Most reporters, however, seemed to agree with Slate’s Dahlia Lithwick, who wrote that “the enduring lesson of Hein may just be that the law is so confusing that it’s unclear whether the constitutional violation is the hypothetical prayer breakfasts or just the hypothetical bagels.”

Flast was not thrown out in its entirety (as advocated by Justices Scalia and Thomas), but its reach was severely limited. While still having standing to challenge congressional appropriations for religious purposes, taxpayers must now show direct injury in order to challenge any executive action that seems to violate the Establishment Clause.

Posting on Scotusblog June 27, Friedman made the point that the Court was increasingly reducing standing to “wallet issues,” as Scalia puts it. “Yet non-financial values are important to this country,” Friedman wrote. “The founders saw the strife that official religion brought to the polity and sought to bar it. That many of us enjoy the benefit of this vision should not mean that none of us can challenge it.”

A few newspapers voiced their approval of the decision. On June 30, the Cleveland Plain Dealer, citing the good deeds of such groups as Catholic Charities and the Salvation Army, pronounced, “In America, faith contributes to the ethical foundation of a majority of its citizens.”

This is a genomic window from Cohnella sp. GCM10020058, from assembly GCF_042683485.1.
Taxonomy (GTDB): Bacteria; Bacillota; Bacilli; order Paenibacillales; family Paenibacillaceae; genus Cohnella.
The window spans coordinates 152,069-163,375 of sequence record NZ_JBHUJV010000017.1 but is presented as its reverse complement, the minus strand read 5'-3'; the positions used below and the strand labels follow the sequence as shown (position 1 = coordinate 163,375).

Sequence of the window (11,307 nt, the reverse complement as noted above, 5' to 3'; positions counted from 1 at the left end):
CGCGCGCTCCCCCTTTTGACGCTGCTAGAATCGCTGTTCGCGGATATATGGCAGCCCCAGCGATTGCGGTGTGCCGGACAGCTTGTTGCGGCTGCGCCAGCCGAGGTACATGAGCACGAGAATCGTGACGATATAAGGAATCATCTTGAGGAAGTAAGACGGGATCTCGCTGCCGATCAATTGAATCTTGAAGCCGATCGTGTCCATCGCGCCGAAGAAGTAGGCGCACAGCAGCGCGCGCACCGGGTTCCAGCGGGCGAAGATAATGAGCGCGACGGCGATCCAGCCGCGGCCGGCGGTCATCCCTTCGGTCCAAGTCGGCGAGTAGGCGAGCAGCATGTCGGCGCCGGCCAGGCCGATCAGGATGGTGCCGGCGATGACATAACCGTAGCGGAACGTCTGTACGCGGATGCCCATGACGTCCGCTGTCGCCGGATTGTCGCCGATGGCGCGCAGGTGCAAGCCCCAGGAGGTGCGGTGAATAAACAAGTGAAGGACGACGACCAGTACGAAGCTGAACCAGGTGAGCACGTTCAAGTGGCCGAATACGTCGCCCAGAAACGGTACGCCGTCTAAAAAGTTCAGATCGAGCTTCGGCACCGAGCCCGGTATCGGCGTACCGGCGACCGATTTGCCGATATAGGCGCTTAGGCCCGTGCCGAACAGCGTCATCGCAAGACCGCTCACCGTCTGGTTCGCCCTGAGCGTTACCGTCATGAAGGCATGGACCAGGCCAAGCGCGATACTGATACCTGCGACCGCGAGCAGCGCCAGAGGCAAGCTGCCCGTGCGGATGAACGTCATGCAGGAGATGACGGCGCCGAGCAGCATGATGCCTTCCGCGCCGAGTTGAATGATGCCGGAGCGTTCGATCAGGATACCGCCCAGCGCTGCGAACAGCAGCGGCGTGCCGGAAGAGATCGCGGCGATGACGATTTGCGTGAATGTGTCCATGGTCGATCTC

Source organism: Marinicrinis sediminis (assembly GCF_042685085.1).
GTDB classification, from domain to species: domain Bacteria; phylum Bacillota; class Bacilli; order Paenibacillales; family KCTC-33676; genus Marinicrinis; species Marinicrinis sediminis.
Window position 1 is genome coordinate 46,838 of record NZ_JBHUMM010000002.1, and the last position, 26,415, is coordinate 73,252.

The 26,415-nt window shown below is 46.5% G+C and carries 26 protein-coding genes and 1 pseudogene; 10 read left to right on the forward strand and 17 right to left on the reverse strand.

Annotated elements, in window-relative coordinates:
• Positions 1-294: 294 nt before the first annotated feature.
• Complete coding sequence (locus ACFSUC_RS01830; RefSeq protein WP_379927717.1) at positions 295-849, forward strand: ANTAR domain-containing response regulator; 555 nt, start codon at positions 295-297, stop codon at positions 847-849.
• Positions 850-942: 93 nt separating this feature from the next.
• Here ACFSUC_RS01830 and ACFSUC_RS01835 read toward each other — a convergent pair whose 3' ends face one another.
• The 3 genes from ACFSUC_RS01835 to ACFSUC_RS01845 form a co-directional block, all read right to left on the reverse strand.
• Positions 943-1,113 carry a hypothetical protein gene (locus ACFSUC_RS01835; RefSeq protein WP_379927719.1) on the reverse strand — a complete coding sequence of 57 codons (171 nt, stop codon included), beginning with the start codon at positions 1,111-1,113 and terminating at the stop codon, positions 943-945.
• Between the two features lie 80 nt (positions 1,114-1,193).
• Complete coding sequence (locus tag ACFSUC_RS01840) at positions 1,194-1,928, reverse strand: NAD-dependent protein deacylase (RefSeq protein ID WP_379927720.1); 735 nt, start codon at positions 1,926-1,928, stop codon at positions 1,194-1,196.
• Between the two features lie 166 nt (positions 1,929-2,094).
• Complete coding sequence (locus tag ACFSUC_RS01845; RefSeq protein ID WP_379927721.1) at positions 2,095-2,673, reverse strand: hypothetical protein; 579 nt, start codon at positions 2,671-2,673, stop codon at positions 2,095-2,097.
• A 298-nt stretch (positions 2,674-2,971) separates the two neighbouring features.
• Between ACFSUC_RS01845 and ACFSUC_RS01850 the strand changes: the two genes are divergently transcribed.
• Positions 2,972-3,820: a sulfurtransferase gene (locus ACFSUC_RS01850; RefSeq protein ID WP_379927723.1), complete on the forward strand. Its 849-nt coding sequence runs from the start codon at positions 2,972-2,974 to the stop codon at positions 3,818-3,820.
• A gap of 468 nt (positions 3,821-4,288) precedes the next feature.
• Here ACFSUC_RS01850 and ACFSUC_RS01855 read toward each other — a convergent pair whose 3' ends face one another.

More papers opposed the ruling, but wrote about it only in the general context of the Court’s overall shift to the right on rights issues. The San Francisco Chronicle was typicial, opining on July 5, “At stake is the curtailment of rights—to reproductive freedom, to public dissent, to redress in the courts—that many Americans can no longer take for granted.”

 Hein v. FFRF shows the new Roberts Court’s willingness to give the federal government more power to support religion. In his concurring opinion, Justice Anthony Kennedy (the swing vote) issued a plaintive reminder that just because the Judicial Branch of government was preventing citizens from acting, didn’t mean the other branches could turn away:

“It must be remembered that, even where parties have no standing to sue, members of the Legislative and Executive Branches are not excused from making constitutional determinations in the regular course of their duties. Government officials must make a conscious decision to obey the Constitution whether or not their acts can be challenged in a court of law and then must conform their actions to these principled determinations.”

After the experience of the past six years, it’s hard to place much confidence in such decision making, or such conformity.